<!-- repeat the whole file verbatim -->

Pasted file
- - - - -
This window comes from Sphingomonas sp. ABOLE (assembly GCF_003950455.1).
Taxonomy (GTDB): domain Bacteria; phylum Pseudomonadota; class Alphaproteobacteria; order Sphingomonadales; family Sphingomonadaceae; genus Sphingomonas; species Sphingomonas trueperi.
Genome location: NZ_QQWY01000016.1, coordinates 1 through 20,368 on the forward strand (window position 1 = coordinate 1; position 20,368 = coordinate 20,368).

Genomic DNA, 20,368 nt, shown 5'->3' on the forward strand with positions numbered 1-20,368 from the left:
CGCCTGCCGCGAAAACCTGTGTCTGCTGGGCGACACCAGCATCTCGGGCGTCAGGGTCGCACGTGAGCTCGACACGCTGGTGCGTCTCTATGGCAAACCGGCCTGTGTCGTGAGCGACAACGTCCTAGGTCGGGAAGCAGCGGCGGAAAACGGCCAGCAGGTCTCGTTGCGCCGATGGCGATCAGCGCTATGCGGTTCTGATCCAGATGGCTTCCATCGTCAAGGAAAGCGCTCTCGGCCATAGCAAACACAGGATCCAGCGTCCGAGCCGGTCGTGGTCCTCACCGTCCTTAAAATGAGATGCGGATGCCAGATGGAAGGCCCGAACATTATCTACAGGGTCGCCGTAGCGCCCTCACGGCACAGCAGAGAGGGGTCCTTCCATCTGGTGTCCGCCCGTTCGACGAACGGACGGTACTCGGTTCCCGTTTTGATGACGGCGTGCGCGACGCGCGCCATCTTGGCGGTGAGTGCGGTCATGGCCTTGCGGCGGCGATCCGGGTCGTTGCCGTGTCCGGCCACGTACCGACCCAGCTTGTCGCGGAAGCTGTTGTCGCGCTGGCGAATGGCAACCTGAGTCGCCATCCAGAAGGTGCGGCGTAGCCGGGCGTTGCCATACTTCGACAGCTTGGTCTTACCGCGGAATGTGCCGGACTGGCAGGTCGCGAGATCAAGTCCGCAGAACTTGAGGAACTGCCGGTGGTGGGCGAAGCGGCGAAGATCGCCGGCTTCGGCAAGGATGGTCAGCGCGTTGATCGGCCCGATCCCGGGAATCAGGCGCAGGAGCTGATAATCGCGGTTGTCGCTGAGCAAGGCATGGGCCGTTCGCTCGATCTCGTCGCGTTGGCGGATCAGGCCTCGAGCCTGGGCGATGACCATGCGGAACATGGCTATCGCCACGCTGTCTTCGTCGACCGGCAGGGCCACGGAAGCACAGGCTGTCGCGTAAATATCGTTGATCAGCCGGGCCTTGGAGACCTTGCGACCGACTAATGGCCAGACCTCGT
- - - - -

This window comes from Sphingomonas sp. ABOLE (assembly GCF_003950455.1).
Taxonomy (GTDB): domain Bacteria; phylum Pseudomonadota; class Alphaproteobacteria; order Sphingomonadales; family Sphingomonadaceae; genus Sphingomonas; species Sphingomonas trueperi.
Genome location: NZ_QQWY01000016.1, coordinates 1 through 20,368 on the forward strand (window position 1 = coordinate 1; position 20,368 = coordinate 20,368).

Genomic DNA, 20,368 nt, shown 5'->3' on the forward strand with positions numbered 1-20,368 from the left:
CGCCTGCCGCGAAAACCTGTGTCTGCTGGGCGACACCAGCATCTCGGGCGTCAGGGTCGCACGTGAGCTCGACACGCTGGTGCGTCTCTATGGCAAACCGGCCTGTGTCGTGAGCGACAACGTCCTAGGTCGGGAAGCAGCGGCGGAAAACGGCCAGCAGGTCTCGTTGCGCCGATGGCGATCAGCGCTATGCGGTTCTGATCCAGATGGCTTCCATCGTCAAGGAAAGCGCTCTCGGCCATAGCAAACACAGGATCCAGCGTCCGAGCCGGTCGTGGTCCTCACCGTCCTTAAAATGAGATGCGGATGCCAGATGGAAGGCCCGAACATTATCTACAGGGTCGCCGTAGCGCCCTCACGGCACAGCAGAGAGGGGTCCTTCCATCTGGTGTCCGCCCGTTCGACGAACGGACGGTACTCGGTTCCCGTTTTGATGACGGCGTGCGCGACGCGCGCCATCTTGGCGGTGAGTGCGGTCATGGCCTTGCGGCGGCGATCCGGGTCGTTGCCGTGTCCGGCCACGTACCGACCCAGCTTGTCGCGGAAGCTGTTGTCGCGCTGGCGAATGGCAACCTGAGTCGCCATCCAGAAGGTGCGGCGTAGCCGGGCGTTGCCATACTTCGACAGCTTGGTCTTACCGCGGAATGTGCCGGACTGGCAGGTCGCGAGATCAAGTCCGCAGAACTTGAGGAACTGCCGGTGGTGGGCGAAGCGGCGAAGATCGCCGGCTTCGGCAAGGATGGTCAGCGCGTTGATCGGCCCGATCCCGGGAATCAGGCGCAGGAGCTGATAATCGCGGTTGTCGCTGAGCAAGGCATGGGCCGTTCGCTCGATCTCGTCGCGTTGGCGGATCAGGCCTCGAGCCTGGGCGATGACCATGCGGAACATGGCTATCGCCACGCTGTCTTCGTCGACCGGCAGGGCCACGGAAGCACAGGCTGTCGCGTAAATATCGTTGATCAGCCGGGCCTTGGAGACCTTGCGACCGACTAATGGCCAGACCTCGT